On Oct 26, 2004, at 6:19 PM, Chris Barker wrote:
Peter Verveer wrote:
It seems to me that the behavior one would expect for a function like that, would be to apply the operation to the whole array. Not along an axis. What would you expect as a new user if you call a minimum() function? A single value that is the minimum. So that is the logical choice for the default behavior, I would think.
nope. I'd expect it to be along an axis, by default the last one.
I still do not agree completely with that, I will elaborate more below, because I also do not agree anymore with my own earlier writings :-).
But I see your point that this type of operation can be natural depending on what you are doing. Sometimes a single value does make sense, sometimes not, I think we can agree on that.
Yes, that would be the idea anyway. The question is what should be the default behavior for this type of functions, something I think we should not decide based on the current behavior of a single existing function, but based on what makes the most sense. That is obviously something that can be discussed...
yup, but frankly, this isn't about just one function, it's really about all the reductions: min, max, sum, etc, etc.
Actually no. It seems that sum() is a special case, along with a few others. Again: I elaborate on the general case below.
I think the rule of thumb is not to break backward compatibility unless there is a compelling reason, and given that it's not clear what is most "natural" in this case, keeping the default the same makes the most sense.
I agree. In contrast what I have said before I think we should keep it as it is, for compatibility.
Now to elaborate on the general problem, please correct me if I get something wrong. I will use the minimum function as an example and come back to sum() later.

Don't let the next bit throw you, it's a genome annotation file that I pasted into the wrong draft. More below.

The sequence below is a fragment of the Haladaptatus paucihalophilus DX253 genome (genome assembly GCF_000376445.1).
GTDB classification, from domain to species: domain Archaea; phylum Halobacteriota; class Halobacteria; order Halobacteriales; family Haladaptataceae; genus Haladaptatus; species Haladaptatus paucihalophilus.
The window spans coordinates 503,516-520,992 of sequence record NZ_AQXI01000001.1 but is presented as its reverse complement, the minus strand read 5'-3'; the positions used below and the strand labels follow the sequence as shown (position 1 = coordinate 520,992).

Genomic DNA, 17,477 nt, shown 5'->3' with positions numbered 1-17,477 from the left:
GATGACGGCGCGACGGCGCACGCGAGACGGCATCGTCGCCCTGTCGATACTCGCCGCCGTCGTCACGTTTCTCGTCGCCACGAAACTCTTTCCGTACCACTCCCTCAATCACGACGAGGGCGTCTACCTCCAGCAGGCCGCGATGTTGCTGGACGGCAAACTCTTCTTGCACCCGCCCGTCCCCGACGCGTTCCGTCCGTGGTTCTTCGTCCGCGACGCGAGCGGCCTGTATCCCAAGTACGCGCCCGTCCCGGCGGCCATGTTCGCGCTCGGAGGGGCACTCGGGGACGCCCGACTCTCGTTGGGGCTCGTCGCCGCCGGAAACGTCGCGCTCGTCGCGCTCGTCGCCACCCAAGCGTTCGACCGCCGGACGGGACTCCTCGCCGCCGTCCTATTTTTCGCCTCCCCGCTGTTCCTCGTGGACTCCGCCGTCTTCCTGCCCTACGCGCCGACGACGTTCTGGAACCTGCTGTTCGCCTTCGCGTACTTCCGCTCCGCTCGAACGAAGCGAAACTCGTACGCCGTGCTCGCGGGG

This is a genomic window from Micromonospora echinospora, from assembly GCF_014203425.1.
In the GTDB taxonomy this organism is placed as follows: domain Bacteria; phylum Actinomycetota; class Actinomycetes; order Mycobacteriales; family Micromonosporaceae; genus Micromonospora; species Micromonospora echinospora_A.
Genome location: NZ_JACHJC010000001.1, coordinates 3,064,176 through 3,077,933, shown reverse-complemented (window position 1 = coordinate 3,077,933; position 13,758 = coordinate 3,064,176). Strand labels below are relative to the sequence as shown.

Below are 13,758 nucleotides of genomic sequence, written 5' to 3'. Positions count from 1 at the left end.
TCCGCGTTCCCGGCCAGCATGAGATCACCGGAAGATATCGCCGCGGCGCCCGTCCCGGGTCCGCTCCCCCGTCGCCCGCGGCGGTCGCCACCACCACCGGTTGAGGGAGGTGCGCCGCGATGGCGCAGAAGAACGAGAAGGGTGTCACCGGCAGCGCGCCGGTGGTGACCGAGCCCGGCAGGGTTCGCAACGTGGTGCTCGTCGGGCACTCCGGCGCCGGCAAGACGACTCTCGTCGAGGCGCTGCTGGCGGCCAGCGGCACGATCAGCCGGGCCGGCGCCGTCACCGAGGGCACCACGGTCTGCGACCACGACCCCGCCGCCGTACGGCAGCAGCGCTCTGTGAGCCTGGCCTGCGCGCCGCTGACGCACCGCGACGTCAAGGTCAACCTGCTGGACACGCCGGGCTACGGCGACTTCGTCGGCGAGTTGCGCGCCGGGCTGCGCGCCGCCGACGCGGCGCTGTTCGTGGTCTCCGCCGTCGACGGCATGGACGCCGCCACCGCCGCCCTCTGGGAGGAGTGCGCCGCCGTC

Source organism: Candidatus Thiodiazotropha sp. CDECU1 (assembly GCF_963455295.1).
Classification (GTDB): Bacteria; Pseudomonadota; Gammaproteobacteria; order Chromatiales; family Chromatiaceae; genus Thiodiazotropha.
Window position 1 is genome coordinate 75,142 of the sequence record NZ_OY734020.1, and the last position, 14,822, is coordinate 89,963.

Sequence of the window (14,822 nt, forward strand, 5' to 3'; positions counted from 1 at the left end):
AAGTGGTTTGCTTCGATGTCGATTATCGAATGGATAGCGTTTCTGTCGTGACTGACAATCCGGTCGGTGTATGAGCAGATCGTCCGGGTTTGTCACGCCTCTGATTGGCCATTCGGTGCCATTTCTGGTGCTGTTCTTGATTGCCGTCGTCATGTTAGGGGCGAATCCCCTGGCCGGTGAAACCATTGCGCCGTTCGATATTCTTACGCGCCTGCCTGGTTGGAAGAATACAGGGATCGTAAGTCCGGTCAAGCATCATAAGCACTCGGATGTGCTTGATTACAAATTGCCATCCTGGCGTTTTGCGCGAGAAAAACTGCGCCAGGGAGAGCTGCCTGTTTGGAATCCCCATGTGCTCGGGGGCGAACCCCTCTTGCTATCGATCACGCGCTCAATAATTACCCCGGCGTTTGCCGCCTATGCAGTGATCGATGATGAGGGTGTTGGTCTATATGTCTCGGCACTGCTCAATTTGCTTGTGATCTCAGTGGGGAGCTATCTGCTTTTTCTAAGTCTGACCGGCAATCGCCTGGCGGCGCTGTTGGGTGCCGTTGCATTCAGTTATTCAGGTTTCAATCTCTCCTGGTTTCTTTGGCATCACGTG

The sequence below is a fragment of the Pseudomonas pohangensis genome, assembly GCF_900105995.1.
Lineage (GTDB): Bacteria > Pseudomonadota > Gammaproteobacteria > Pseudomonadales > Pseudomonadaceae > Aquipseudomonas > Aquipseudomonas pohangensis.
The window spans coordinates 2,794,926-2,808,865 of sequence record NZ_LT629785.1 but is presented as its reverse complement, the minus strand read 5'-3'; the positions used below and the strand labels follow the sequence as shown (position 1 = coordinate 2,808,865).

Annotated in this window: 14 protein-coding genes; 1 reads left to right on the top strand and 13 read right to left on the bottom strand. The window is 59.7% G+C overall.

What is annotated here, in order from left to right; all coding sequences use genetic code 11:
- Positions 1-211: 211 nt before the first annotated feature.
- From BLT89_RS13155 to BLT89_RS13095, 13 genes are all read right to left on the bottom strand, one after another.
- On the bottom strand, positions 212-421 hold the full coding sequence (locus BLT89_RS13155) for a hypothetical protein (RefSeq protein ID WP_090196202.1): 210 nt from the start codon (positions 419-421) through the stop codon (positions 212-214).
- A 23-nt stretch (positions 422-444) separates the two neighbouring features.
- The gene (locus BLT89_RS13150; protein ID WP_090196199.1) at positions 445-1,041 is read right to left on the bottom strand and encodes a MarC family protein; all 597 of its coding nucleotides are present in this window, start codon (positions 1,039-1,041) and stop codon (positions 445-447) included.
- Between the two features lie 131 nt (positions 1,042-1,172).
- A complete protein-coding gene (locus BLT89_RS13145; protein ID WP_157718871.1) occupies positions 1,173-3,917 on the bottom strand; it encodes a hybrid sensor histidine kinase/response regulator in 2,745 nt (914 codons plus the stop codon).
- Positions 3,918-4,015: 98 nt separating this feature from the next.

If you look at a minimum operation then there are three different things you might like to do:
1) An element by element minimum: minimum(a1, a2). This is the current behaviour. Like all binary ufuncs of this type, it operates on pairs of arrays. So by default it does not do reduction or calculate a single minimum. For most ufuncs that is the natural behavior anyway.
2) A reduction: minimum.reduce(a1). The reduce method of ufuncs is generally used for reductions. Having to use .reduce makes clear what you are doing. Although a bit odd at first sight, I think it is a clever way to overload ufuncs names with different functionality.
3) The minimum of the array: In numarray you do a1.min(). I think in Numeric, you have to do something like minimum.reduce(a1.flat), correct me if I am wrong. Not nice in both cases...
Note that calling a binary ufunc with a single argument will give an error: minimum(a1) raises a TypeError. That seems to be a good decision, because people seem to have different ideas of what should happen: I would expect the minimum of the array, others expect a reduction. Generally I guess it was a wise decision not to change the meaning of a function depending on wether it has one or two arguments.
The sum() function is an alias to add.reduce. there are a few more of these aliases (i.e. product). I would still say that it is a bit unfortunate, since not everybody may immediately realize that these functions are in fact reductions.
I wonder if one would not be better of without these functions at all, after all you can access the functionality through .reduce(). If you mind the extra typing, just define your own alias. Can't we shift them into numarray.numeric? Just a thought...
In any case, clearly these functions need to stay around as they are for compatibility reasons. It is far more productive to add the functionality that a few people already proposed: allow reductions over multiple axes. I would welcome that, I always found 1D reductions a bit limited anyway. Obviously you can do sequential 1D reductions, but that can be quite inefficient. As proposed, the axis argument would take maybe a list of dimensions, and 'all' or None. I would like to propose an additional possibility: like minimum.reduce(), we could have a minimum.all() function that reduces over all dimensions (with a potentially much more efficient implementation.) We don't need a sum_all(a1) then, you would use add.all(a1). I guess this would be easily prototyped using sequential reductions, one can worry about efficiency later.
Sorry for the long story...